TABLE 16-6

Lisfranc Fracture–Dislocation Classifications



FIGURE 16-17. Divergent Lisfranc fracture–dislocation with lateral cuneiform, navicular, and cuboid fractures (arrows indicate lateral dislocation of the metatarsals). (From Figure 19-11 in Spinosa FA. Classification of fractures and dislocations. In: Christman RA. Foot and Ankle Radiology. 1st ed. St. Louis, MO: Churchill Livingstone; 2003:chap 19.)


Cuneiform fracture is a rare injury, accounting for 4.2% of tarsal fractures, with isolated cuneiform fractures representing 1.7% of tarsal fractures. Most often, cuneiform fracture is associated with tarsometatarsal joint fracture–dislocation and has been observed with midtarsal joint dislocation. The medial cuneiform is the most commonly injured, and dislocation of any cuneiform is rare. This may be due to the confined alignment of the midtarsal bones since, unlike the articulations of the middle and lateral cuneiforms, the medial cuneiform lacks an articulation medially.

TABLE 16-7

Anatomic Plane for Optimal Visualization of Tarsometatarsal Joint Fracture–Dislocation on Magnetic Resonance Imaging

Anatomic Structure

Anatomic Plane for Optimal Visualization

Lisfranc ligament

Oblique axial plane best

Can be viewed in axial, sagittal and coronal planes

Intermetatarsal ligament

Coronal images (almost exclusively)

Tarsometatarsal ligament

Sagittal images

Osseous alignment

Sagittal images for dorsal alignment

Oblique axial plane for transverse alignment

Adapted from Foster SC, Foster RR. Lisfranc’s tarsometatarsal fracture-dislocation. Radiology. 1976;120(1):79–83; Preidler KW, Yang Y, Brossom J, et al. Tarsometatarsal joint: anatomic details on MR images. Radiology. 1996;199(3):733–736.

Cuneiform fractures are classified as avulsion fractures, body fractures, or dislocations/subluxations. Avulsion fractures are seen on the medial side of the medial cuneiform, secondary to traction applied by the anterior tibial tendon (Figure 16-21). Body fractures are typically crush injuries from direct force, and dislocations/subluxations are typically associated with Lisfranc fracture–dislocations.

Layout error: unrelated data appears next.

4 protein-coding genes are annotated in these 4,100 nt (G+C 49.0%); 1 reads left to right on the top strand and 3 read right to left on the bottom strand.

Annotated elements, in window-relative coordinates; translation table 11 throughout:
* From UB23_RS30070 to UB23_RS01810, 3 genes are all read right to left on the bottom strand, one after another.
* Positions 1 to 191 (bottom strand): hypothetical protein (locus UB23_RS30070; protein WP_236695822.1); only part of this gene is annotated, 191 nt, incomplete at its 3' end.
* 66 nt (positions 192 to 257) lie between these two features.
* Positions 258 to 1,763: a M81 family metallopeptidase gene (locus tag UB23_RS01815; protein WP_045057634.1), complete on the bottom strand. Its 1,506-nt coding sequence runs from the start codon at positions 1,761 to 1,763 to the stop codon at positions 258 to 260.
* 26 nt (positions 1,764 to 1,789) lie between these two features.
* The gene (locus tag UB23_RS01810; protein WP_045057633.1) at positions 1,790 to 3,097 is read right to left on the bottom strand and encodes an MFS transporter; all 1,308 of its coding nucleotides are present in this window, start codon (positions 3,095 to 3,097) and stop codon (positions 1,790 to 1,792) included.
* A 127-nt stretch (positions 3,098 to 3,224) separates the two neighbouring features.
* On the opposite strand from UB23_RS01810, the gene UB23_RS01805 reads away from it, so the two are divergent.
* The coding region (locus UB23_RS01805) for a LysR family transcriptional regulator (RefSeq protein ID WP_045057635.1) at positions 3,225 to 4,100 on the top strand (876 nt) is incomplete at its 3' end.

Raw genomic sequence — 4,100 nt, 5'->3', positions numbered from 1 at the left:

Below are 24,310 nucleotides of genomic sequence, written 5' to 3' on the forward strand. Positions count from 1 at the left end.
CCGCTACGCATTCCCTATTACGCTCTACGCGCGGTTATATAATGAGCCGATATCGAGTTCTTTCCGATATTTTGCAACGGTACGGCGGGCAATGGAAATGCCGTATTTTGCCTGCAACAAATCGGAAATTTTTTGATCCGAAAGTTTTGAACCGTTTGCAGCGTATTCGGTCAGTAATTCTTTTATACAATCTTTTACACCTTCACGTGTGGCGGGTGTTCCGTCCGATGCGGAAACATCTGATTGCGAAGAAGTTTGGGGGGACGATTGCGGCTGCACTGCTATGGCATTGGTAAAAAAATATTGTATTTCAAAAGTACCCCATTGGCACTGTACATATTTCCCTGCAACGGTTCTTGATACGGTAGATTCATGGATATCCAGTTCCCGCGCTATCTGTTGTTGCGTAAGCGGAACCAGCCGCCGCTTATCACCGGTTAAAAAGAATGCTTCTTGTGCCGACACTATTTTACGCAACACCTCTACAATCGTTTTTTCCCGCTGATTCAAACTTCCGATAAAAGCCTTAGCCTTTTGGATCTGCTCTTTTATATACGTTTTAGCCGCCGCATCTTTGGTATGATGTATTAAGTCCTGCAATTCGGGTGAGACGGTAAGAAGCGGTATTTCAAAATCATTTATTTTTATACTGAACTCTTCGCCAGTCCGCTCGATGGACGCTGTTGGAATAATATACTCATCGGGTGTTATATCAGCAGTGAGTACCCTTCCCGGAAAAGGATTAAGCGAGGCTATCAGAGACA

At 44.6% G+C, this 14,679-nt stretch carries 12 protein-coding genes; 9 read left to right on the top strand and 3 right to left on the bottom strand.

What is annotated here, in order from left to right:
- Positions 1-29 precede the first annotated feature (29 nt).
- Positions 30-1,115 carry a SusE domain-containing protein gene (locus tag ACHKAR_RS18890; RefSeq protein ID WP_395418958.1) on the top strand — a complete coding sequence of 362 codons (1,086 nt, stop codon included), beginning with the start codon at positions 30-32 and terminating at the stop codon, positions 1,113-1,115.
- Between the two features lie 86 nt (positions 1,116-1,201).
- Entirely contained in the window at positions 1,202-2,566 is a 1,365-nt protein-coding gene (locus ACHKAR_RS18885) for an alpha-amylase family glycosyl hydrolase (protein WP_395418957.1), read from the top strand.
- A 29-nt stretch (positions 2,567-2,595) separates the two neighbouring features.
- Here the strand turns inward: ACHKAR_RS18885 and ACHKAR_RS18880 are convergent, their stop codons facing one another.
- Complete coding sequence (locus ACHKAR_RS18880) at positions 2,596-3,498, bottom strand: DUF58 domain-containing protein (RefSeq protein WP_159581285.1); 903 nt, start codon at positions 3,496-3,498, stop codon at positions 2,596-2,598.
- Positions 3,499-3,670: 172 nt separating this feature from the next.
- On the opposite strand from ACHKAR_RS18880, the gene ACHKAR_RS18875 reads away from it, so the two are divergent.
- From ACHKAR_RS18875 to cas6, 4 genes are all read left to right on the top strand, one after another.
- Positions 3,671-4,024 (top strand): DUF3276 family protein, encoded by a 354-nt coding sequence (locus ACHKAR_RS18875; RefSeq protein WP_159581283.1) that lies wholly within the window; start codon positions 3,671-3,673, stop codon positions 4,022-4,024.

In the case of isolated cuneiform fracture, direct trauma is the most common mechanism of injury. More specifically, direct force accounts for two-thirds of the six reported cases of isolated medial cuneiform fracture, with the remaining cases caused by axial or rotational forces.64 The indirect mechanism is more prevalent in cases causing fractures associated with Lisfranc fracture–dislocations secondary to the forces applied throughout the midfoot. These same mechanisms are implicated in isolated middle and lateral cuneiform fractures.

Clinically, the isolated cuneiform fracture presents with pain and some degree of edema and antalgic gait. Ecchymosis can be present and likely indicates direct trauma. Other findings include pain with transverse plane and frontal plane motion and pain when resisting the tibialis anterior muscle if the medial cuneiform is involved. Dorsoplantar, lateral, and medial oblique radiographs are the initially obtained when this injury is suspected. (Three views are necessary to improve diagnostic accuracy, since only two views lack a tangential appreciation of the midtarsus that reduces the osseous superimposition.) Overlap of the irregularly shaped midtarsal bones is implicated as the cause of 50% of isolated medial cuneiform fractures being misdiagnosed.64,65 CT imaging may be necessary to better understand the fracture pattern in some cases.